33.7 Hyperspectral Signal Processing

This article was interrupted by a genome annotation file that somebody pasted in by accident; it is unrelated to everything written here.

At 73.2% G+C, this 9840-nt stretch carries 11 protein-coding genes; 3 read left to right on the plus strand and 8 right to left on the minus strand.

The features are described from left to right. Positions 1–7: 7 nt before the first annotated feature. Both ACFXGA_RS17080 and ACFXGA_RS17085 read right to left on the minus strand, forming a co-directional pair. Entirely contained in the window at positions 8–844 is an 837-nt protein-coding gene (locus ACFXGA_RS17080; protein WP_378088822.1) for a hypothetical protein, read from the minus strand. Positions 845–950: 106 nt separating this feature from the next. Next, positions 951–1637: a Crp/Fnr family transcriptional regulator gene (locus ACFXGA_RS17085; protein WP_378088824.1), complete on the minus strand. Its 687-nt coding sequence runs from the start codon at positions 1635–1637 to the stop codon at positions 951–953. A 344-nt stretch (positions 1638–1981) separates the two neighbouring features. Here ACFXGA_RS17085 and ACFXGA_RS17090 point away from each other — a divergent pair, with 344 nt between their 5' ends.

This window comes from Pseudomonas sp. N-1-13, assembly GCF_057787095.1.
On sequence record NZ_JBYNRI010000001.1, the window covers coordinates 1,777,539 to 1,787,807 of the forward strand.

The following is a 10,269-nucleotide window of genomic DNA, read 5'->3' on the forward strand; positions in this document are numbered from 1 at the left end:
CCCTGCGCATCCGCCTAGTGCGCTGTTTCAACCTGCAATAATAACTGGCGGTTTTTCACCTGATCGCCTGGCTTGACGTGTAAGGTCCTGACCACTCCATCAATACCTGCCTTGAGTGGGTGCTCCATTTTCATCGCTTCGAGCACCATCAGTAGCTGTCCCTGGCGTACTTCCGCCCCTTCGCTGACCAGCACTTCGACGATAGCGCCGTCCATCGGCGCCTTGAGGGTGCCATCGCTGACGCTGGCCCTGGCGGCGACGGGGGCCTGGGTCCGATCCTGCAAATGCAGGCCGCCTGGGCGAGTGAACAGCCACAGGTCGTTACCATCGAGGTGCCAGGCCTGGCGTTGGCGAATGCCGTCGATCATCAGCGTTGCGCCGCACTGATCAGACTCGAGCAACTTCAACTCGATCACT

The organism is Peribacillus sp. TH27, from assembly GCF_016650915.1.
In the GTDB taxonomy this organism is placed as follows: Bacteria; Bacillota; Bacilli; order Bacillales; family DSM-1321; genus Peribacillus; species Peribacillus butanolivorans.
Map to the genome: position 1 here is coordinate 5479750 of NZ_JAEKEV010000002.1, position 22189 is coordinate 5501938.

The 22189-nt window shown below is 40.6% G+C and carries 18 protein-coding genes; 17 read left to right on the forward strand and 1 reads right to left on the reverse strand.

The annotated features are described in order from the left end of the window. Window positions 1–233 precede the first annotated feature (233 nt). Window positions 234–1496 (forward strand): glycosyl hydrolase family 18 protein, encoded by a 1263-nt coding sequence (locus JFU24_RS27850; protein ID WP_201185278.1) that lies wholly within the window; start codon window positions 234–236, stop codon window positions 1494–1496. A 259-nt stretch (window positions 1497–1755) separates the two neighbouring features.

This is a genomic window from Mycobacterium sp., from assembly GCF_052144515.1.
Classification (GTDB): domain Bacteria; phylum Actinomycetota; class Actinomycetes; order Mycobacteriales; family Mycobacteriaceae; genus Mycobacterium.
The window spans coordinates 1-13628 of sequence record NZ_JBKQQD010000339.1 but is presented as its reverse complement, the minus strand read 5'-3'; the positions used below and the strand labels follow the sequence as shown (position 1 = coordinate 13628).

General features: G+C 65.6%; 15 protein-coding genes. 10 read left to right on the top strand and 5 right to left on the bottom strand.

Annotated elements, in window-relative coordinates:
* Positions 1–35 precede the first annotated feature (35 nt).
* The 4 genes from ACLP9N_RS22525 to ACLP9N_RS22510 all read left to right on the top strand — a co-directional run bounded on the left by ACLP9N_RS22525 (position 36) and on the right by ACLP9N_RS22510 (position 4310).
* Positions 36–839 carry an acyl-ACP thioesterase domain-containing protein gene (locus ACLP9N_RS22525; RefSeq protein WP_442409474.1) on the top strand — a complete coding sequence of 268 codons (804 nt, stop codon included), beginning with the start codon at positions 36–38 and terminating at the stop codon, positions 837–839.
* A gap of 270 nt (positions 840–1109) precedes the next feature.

The hyperspectral data considered in Chapters 7, 8, 9, 10, 11, 12, 13, 14, 15, 16, 17, 18, 19, 20, 21, 22,23 are three-dimensional image cubes where each data sample is actually a pixel vector. So, the data processing carried out in this manner can be viewed as hyperspectral image processing in Category A where two types of correlation are of interest. One is correlation provided by data samples in terms of their spatial locations while paying no attention to interband spectral correlation. This is generally referred to as intersample spatial correlation and is commonly used in traditional image processing to develop spatial domain-based algorithms to perform tasks such as edge detection, region growing, clustering, segmentation, etc. Early data processing for remote sensing data, for example, geographical information system (GIS), belongs to such an approach, which can be considered as spatial domain-based data analysis. The other type of correlation is provided by data samples regardless of their spatial location. It is a complete opposite to the above-mentioned intersample spatial correlation and can be referred to as intrasample spectral correlation which has been explored and investigated in great detail in Chapter 17. The key difference between these two types of correlation can be well explained by the following example. Let img be a set of ...

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